Fundamentalists are fond of saying the Catholic Church "invented" the doctrine of purgatory, but they have trouble saying just when. Most professional anti-Catholics—the ones who make their living attacking "Romanism"—seem to place the blame on Pope Gregory the Great, who reigned from 590-604. That hardly accounts for the request of Monica, mother of Augustine, who asked her son, in the fourth century, to remember her soul in his Masses. This would have made no sense if she thought her soul would not be able to be helped by prayers, if she thought there was no possibility of being somewhere other than heaven or hell. Still less does the ascription of the doctrine to Gregory account for the graffiti in the catacombs, where the earliest Christians, during the persecutions of the first three centuries, recorded prayers for the dead. Indeed, some of the earliest non-inspired Christian writings, such as the <Acts of Paul and Thecla> (second century), refer to the Christian custom of praying for the dead. Such prayers would have been made only if Christians believed in purgatory, even if they did not use that name for it.

No, the historical argument breaks down. Whenever a date is set for the "invention" of purgatory, one can point to something to show the doctrine was already old many years before that date. Besides, if at some point the doctrine was pulled out of a clerical hat, why does ecclesiastical history record no protest? A study of the history of doctrines shows Christians in the first centuries were up in arms, sometimes quite literally, if anyone suggested the least change in beliefs. They were extremely conservative people, their test of the truth of a doctrine being, Was this believed by our ancestors?

Surely belief in purgatory would be considered a great change, if it had not been believed from the first—so where are the records of protests? They do not exist, and they never existed. There is no hint, in the oldest writings available to us (or in later ones, for that matter), that "true believers" in the immediate post-apostolic years complained about purgatory as a novel doctrine. They must have understood that the oral teaching of the apostles, what Catholics call Tradition, and the Bible not only did not contradict the doctrine, but endorsed it.

It is no wonder, then, that professional anti-Catholics spend little time on the history of the belief. (Who can blame them for avoiding an unpleasant subject?) They prefer to claim, instead, that the Bible speaks only of heaven and hell. Wrong again. It speaks quite plainly of a third place, where Christ went after his death, the place commonly called the Limbo of the Fathers, where the just who had died before the Redemption were waiting for heaven to be opened to them (1 Pet. 3:19). This place was neither heaven nor hell.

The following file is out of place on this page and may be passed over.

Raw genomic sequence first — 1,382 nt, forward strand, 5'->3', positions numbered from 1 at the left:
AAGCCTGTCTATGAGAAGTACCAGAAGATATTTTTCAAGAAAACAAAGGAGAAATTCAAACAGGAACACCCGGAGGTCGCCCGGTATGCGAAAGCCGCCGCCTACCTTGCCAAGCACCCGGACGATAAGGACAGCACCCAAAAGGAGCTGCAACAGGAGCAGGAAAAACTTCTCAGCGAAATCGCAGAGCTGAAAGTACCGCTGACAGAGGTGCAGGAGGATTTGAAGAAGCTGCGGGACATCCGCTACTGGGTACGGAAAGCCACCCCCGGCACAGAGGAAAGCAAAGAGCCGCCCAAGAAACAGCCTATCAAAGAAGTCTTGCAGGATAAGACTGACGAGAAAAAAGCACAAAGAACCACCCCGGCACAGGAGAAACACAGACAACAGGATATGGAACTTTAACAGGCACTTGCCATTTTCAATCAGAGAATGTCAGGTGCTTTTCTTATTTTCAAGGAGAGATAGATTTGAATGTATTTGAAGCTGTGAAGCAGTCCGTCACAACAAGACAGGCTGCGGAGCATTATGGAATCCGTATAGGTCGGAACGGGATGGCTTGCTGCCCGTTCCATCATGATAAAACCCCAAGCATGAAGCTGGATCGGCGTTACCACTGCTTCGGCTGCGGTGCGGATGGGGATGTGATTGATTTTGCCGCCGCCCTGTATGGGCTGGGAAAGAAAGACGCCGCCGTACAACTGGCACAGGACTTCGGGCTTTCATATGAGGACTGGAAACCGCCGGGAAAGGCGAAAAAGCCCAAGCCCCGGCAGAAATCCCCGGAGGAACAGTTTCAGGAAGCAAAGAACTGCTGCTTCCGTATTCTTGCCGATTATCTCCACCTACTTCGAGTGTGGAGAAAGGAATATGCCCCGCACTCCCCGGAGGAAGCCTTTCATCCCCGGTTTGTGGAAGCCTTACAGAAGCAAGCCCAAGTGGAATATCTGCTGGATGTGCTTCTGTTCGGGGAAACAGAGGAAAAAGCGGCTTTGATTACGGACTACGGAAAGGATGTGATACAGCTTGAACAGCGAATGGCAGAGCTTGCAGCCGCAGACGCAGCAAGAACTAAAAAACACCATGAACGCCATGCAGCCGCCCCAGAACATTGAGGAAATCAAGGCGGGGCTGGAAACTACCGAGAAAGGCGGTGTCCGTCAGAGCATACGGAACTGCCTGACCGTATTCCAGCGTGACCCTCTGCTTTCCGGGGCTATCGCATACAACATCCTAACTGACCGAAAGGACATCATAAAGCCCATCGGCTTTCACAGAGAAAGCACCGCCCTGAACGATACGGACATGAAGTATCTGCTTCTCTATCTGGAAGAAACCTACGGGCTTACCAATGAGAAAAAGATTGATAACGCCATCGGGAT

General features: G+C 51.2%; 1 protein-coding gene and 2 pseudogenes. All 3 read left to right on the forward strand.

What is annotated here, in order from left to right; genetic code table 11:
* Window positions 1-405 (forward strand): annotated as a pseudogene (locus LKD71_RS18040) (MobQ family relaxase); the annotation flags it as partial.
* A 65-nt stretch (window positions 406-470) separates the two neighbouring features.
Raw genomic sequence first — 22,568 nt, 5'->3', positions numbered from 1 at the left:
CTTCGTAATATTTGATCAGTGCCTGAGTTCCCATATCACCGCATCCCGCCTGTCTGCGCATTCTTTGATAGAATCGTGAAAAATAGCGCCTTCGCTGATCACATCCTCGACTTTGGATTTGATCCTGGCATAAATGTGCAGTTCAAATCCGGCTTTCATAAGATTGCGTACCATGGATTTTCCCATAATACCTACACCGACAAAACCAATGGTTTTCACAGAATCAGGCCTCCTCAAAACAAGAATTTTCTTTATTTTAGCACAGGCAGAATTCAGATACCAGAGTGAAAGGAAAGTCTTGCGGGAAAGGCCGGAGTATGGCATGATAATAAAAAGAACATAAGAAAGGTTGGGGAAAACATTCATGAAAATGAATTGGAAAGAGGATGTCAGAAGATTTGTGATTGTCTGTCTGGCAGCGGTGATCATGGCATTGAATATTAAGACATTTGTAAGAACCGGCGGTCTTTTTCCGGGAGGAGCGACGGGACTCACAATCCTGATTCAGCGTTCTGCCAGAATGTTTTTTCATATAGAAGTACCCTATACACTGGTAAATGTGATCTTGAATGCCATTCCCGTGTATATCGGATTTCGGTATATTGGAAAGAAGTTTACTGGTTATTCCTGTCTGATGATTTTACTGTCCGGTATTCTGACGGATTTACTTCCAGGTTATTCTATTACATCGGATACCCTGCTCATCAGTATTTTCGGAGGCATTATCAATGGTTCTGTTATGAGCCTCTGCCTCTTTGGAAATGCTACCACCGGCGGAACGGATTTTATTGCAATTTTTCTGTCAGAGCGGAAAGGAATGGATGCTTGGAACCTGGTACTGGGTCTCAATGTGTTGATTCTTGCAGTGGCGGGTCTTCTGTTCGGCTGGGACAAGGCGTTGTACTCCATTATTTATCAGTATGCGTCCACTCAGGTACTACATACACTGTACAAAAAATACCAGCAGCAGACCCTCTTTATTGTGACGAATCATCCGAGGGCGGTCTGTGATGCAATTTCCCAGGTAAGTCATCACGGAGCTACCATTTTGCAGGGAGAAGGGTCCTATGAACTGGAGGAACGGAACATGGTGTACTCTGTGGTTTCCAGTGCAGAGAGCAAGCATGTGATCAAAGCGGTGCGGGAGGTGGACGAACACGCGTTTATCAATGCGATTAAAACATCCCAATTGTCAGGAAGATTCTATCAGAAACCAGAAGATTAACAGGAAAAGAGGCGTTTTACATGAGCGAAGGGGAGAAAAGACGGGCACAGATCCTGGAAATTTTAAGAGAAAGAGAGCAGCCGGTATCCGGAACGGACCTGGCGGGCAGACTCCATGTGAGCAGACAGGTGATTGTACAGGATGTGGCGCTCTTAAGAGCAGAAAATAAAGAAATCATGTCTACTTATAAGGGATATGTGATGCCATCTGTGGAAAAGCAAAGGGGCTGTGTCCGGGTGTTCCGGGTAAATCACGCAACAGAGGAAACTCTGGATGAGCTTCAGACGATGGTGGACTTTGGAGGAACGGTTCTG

Even if the Limbo of the Fathers was not purgatory, its existence shows that a temporary, intermediate state is not contrary to Scripture. Look at it this way. If the Limbo of the Fathers was purgatory, then this one verse directly teaches the existence of purgatory. If the Limbo of the Fathers was a different temporary state, then the Bible at least says such a state can exist. It at least proves there can be more than just heaven and hell.

Fundamentalists also say, "We cannot find the word purgatory in Scripture." True, but that is hardly the point. The words Trinity and Incarnation are not in Scripture either, yet those doctrines are taught in it. Likewise, Scripture teaches that purgatory exists, even if it does not use that word and even if 1 Pet. 3:19 refers to a place other than purgatory.

Christ refers to the sinner for whom "there is no forgiveness, either in this world or in the world to come" (Matt. 12:32). This implies expiation can occur after death. Paul tells us that at the day of judgment each man's work will be tried. This trial happens after death. What happens if a man's work fails the test? "He will be the loser; and yet he himself will be saved, though only as men are saved by passing through fire" (1 Cor. 3:15).